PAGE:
Hennepin Health Newsletter: March 2015


March 2015



Ross Owen

Julie Bluhm
Clinical Program Manager

Lori Imsdahl
Operations Coordinator


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Hennepin Health is an innovative health care delivery program that was launched in January 2012.

The program is a collaboration between Hennepin County Medical Center (HCMC), NorthPoint Health and Wellness Center (NorthPoint), Metropolitan Health Plan (MHP), and Human Services and Public Health Department (HSPHD) of Hennepin County.

Hennepin Health members receive care from a multidisciplinary care coordination team. Other innovative features include a common electronic health record, and tiered care that is based upon a member’s identified needs.

Find eligibility and enrollment information at the MNsure website.


For more information about Hennepin Health visit www.hennepin.us/ healthcare

New York Times Article

On March 22, Hennepin Health was featured in The New York Times for its innovative health care reform efforts! Read the article here.

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Community Paramedics at Harbor Lights

Amber and Kris

Hennepin County Medical Center has embedded two Hennepin Health-funded community paramedics at Harbor Light Center at 1010 Currie Avenue. The paramedics are there on Sunday, Monday, Tuesday, and Friday from 4:30 p.m. to 1:30 a.m.

Harbor Light Center is Minnesota’s largest adult outreach facility, and the days and times the paramedics work there correspond with the facility’s peak concentration of 911 calls — which increased 21.8 percent between 2010 and 2014. They’re also periods when Harbor Light Center’s Health Care for the Homeless clinic is closed.

Through this initiative, Hennepin County Medical Center aims to reduce total cost of care by 10 percent — by avoiding unnecessary ambulance runs and emergency department admissions and by linking residents to primary care. On the first day, the paramedics triaged and cared for 11 residents; only two were in true need of emergency department intervention.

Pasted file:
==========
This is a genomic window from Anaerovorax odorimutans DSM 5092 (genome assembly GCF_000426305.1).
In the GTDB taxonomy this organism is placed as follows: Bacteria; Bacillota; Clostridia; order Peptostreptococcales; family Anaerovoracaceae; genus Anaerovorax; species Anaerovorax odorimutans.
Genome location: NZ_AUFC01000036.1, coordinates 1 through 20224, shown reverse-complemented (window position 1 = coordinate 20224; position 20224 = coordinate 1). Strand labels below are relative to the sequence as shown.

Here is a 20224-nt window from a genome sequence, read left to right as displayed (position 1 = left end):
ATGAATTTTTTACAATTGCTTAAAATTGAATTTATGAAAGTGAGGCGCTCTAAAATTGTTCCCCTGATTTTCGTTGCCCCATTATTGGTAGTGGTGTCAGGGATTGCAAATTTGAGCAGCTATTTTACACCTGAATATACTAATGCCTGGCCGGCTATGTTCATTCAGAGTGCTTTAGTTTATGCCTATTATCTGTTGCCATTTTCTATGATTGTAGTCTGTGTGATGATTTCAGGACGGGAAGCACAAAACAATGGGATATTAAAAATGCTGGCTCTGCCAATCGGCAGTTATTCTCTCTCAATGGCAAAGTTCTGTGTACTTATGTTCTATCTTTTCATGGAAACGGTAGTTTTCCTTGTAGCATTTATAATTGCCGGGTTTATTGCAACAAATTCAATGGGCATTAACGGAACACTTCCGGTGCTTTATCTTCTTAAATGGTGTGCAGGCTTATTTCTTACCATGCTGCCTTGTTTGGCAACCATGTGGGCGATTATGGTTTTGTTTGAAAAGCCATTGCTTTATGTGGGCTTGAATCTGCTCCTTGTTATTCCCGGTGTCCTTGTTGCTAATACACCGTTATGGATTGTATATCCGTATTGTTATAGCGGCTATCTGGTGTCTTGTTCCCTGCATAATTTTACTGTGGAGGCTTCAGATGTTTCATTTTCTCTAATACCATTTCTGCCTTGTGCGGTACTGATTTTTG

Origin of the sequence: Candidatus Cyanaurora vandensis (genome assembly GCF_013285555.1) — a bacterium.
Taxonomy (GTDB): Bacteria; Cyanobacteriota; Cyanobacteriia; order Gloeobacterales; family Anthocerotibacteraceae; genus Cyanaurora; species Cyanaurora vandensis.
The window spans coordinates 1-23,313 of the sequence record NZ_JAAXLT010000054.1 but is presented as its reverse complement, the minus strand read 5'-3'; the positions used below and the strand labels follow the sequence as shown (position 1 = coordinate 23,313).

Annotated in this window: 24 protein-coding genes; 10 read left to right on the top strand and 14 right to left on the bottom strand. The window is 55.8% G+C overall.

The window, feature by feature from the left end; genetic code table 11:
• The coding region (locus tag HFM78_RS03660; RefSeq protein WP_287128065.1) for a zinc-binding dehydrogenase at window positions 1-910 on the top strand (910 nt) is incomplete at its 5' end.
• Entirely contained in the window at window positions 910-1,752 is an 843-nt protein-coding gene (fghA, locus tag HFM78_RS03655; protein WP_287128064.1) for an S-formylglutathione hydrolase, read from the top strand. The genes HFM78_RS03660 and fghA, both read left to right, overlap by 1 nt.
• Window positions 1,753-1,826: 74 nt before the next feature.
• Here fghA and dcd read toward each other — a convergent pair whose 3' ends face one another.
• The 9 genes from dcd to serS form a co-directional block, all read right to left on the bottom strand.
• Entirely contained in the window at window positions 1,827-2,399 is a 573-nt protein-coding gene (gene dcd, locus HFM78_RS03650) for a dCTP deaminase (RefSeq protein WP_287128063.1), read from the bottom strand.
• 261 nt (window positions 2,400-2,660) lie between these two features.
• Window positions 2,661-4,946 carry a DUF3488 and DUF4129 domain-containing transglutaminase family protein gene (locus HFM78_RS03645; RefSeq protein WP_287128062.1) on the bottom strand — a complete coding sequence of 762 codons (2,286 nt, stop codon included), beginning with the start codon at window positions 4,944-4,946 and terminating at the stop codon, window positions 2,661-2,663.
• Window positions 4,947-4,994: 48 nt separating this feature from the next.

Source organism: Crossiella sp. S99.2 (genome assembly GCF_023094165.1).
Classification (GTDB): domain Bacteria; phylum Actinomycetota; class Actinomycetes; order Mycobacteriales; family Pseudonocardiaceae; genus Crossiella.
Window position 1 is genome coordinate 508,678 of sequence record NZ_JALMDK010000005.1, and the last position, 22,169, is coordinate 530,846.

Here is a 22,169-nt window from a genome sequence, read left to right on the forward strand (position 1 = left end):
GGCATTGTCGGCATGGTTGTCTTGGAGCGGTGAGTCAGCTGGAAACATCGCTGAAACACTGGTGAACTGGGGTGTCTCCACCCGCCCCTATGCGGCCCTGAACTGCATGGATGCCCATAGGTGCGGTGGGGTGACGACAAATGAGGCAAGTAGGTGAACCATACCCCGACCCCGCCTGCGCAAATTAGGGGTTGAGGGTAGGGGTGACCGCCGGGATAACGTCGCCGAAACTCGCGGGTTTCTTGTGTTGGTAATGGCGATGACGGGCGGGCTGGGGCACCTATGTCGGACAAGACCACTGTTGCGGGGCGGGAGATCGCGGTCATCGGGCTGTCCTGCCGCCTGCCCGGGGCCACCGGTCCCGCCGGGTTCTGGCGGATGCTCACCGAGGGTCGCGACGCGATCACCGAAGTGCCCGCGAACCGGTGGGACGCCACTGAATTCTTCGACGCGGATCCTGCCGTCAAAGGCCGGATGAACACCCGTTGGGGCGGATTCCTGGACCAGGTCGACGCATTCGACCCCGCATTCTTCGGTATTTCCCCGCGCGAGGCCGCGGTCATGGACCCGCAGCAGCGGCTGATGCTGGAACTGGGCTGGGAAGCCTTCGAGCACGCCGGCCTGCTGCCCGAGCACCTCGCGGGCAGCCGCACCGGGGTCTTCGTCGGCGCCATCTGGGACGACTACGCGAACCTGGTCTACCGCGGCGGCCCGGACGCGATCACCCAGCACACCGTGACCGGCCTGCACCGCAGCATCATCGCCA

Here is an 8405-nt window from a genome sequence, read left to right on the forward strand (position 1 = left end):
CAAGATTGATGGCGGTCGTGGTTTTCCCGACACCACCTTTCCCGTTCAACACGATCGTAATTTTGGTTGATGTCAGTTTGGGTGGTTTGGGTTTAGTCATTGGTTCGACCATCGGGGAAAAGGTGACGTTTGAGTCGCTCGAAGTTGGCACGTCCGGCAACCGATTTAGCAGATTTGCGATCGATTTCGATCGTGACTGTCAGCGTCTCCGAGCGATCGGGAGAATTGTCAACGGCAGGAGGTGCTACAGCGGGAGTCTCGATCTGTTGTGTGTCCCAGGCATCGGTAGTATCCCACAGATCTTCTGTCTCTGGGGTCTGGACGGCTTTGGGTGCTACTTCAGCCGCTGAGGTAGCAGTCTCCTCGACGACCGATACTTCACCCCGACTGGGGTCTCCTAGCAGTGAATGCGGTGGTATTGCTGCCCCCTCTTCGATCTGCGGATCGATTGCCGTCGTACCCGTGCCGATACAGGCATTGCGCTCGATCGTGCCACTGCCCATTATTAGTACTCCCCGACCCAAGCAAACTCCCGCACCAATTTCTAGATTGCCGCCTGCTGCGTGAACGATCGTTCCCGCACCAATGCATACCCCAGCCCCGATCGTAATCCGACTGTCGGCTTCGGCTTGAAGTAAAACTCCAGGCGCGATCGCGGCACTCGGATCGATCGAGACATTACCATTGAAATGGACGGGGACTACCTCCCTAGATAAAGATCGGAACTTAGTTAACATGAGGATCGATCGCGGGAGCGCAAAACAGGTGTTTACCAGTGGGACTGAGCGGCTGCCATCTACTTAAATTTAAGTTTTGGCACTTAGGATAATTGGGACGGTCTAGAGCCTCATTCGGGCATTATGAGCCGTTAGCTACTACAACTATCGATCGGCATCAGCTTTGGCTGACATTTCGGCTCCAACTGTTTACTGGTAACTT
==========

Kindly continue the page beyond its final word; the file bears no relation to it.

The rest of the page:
In Minnesota, community paramedics can now bill Medical Assistance (Medicaid) for some services. However, this type of staffing is possible only through flexible payment models like Hennepin Health’s.

Kristopher Ehlert and Dennis Combs, the two paramedics assigned to this project, have focused on building relationships with residents, security guards, and homeless advocates. Instead of calling 911, “Call or come find us,” they explain.

Equipment All

Initially, it was chaotic. “An ambulance would arrive that we hadn’t called,” said Ehlert. “It took a few nights to change people’s thinking.”

But he’s seen signs that relationships are forming and ambulance calls are being prevented. The day we visited, as Ehlert approached the center a few minutes before 4:30 p.m., a resident who was standing outside greeted him with an enthusiastic, “Hi Kris!” And at 4:30 on the dot, he received a phone call from one of the homeless advocates about a member to check on.    

The project represents a new way of work for community paramedics. One paramedic typically roves the facility while the other is stationed in the Health Care for the Homeless clinic. Each paramedic carries a cell phone with a number that they’ve given to staff. 


The paramedics’ interactions are often primary-care focused, laced with conversations about medication management, diet, and setting up outpatient appointments. The interactions also last longer. “On an ambulance I would have spent five minutes with a person,” said Ehlert. “I spent 40 minutes with a person today.”

Ehlert described an asthmatic resident who was recently discharged from the hospital and wheezing. “Normally, someone would have called 911 about him,” said Ehlert. “Instead they called me.“ Ehlert showed the man how to properly use his nebulizer and inhaler. After a few minutes, his wheezing subsided.

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Hennepin Health Psychiatric Consult Pilot Project

NorthPoint Health and Wellness Clinic is piloting a project that may help with the state’s shortage of psychiatrists.

The Hennepin Health reinvestment initiative funds a part-time psychiatrist who consults with primary care physicians and a psychiatric nurse about patients’ medications.

The aim is to make primary care physicians more comfortable with caring for — and prescribing medications to — patients with psychiatric needs. Of Minnesota’s 87 counties, 74 don’t have enough mental health practitioners, according to the U.S. Department of Health and Human Services. 


Psychiatric nurse Sophia Williams-Ogu was hired through the initiative. Twice a week Williams-Ogu consults with psychiatrist Israel Sokeye, M.D., about a panel of patients — one hour on the phone and one hour in person. Then she routes Sokeye’s recommendations — such as starting, stopping, decreasing or increasing a patient’s medications — to physicians. Sokeye is also available to talk to physicians for 30 minutes four times a week.

Since the project launched, Williams-Ogu and Sokeye have attended to the needs of nine Hennepin Health members. The goal is 75 members over nine months. Williams-Ogu believes the goal is feasible; “We anticipated a ramp-up period,” she said.

She’s started to receive referrals from Cerenity Petracek, a Hennepin Health-funded social worker in Hennepin County Medical Center’s Acute Psychiatric Services. Other patients with psychiatric needs have been identified through NorthPoint’s group visits and through Epic, Hennepin Health’s electronic health record. NorthPoint recently hired a community health worker who will locate patients for the project.